Apple App Store Updates - What you need to know

James Mortimer

Paid Social Director

What has happened?

On the 24th October, Eric Seufert pointed out that Apple has updated the terms and conditions for developers using the App Store. Usually, these updates are fairly mundane, but this week’s release contains important information for developers, and potentially, social media companies.

How is this different to other updates?

The latest update included an added line under 3.1.3(g) that states; “Digital purchases for content that is experienced or consumed in an app, including buying advertisements to display in the same app (such as sales of “boosts” for posts in a social media app) must use in-app purchase.”

What does this mean?

If you want to boost an Instagram post the payment will have to be processed with the iOS app directly, and not on Meta’s website. This means that the payment will incur a 30% charge from Apple, something that didn’t happen previously. It’s not clear if Meta (or other developers) will swallow this cost or pass it on to users.

Who will be impacted?

It won’t just be social media companies, like Meta, Snap, LinkedIn or TikTok, that will be impacted by this update. Dating sites and some games which offer in app boosting will be much more affected. While anyone who’s buying ads at scale, on Meta’s platforms, or any other social media networks will be doing their work on desktop and not via an iOS app. Still, this move represents another shot fired between Apple and Meta after iOS 14.5 made it considerably harder for advertisers to attribute their sales last year.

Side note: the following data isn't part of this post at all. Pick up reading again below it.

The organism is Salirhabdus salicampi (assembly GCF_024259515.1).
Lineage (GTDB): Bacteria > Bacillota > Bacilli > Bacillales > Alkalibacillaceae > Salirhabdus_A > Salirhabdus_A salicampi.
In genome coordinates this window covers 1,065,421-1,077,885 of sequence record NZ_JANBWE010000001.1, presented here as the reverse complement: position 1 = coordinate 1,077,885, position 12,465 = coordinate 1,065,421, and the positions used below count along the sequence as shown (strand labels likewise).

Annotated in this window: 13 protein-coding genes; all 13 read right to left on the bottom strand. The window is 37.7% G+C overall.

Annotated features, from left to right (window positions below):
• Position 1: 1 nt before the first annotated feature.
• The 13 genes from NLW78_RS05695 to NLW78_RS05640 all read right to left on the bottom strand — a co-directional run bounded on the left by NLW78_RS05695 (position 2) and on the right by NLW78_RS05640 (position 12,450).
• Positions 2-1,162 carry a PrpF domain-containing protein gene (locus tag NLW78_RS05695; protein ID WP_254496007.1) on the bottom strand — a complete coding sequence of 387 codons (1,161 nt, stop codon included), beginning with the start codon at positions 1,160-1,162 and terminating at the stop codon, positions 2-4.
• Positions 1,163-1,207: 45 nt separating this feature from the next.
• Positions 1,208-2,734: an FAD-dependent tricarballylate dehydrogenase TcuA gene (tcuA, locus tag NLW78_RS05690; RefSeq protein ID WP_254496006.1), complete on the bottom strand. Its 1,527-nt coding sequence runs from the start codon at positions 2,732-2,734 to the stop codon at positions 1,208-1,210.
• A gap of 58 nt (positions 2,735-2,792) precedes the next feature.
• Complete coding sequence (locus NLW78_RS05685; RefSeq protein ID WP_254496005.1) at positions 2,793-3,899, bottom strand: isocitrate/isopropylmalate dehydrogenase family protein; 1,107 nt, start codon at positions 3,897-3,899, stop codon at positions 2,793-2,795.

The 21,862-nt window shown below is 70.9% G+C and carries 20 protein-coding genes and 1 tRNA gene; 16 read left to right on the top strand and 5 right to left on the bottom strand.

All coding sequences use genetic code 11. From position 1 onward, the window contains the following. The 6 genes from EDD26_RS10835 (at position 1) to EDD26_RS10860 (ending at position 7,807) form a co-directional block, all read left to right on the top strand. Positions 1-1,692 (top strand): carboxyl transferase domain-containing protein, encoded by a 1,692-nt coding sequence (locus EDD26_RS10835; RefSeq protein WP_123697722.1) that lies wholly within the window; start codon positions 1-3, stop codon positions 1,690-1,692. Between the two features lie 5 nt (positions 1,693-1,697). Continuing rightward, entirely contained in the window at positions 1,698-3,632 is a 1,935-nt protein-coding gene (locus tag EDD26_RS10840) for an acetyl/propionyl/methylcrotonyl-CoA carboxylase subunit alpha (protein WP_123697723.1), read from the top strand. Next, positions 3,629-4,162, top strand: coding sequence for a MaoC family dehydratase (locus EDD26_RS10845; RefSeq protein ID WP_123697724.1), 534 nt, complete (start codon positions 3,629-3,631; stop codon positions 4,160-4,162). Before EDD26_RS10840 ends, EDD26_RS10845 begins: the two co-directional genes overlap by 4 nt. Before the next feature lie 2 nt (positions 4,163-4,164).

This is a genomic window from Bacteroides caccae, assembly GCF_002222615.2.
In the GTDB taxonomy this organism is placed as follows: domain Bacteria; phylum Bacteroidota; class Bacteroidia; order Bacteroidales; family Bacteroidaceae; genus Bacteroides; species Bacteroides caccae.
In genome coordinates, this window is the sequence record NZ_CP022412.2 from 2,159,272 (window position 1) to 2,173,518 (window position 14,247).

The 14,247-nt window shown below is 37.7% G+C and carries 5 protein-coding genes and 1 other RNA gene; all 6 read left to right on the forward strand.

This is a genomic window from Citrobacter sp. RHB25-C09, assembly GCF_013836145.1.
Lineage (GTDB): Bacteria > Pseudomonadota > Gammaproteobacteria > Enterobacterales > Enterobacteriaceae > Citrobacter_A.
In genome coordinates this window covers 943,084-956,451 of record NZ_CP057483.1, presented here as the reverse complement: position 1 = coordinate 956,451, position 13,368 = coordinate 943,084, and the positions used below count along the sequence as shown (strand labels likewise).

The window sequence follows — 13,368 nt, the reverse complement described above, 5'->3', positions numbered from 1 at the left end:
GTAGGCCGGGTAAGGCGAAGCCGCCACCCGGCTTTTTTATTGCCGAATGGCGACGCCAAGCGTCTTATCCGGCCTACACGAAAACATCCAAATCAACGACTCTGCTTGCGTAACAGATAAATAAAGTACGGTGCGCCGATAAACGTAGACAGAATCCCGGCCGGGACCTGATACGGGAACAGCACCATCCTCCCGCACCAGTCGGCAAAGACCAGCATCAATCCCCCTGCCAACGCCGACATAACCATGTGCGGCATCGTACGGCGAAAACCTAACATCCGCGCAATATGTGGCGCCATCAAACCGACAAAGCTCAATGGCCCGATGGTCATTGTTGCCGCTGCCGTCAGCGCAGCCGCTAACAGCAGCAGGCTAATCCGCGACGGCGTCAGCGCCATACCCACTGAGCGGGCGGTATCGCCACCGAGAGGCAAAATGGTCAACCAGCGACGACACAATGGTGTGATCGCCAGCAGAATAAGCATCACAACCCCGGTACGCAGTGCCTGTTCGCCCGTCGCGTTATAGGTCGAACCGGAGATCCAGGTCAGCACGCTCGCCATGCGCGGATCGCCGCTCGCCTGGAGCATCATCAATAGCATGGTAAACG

What happens next?

The 30% in app purchase fee, or Apple Tax, has already come under extensive scrutiny. Earlier this year Epic Games, the company that produces Fortnite, took Apple to court to dispute the rule.

In that instance, Apple was successful in defending nine of the ten counts that were filed against them. This shows that it’s unlikely there is much of legal standing for Meta, or any other app developer, to bring legal court against Apple.

That said, Apple has come under increased scrutiny from regulators around the world on how they operate the App Store. The EU’s Antitrust Commission is currently investigating the company for monopolistic business practices around the access developers have to get their apps on iOS devices.

It’s hard to see how this won’t increase scrutiny on Apple and potentially cause the company more issues further down the line.

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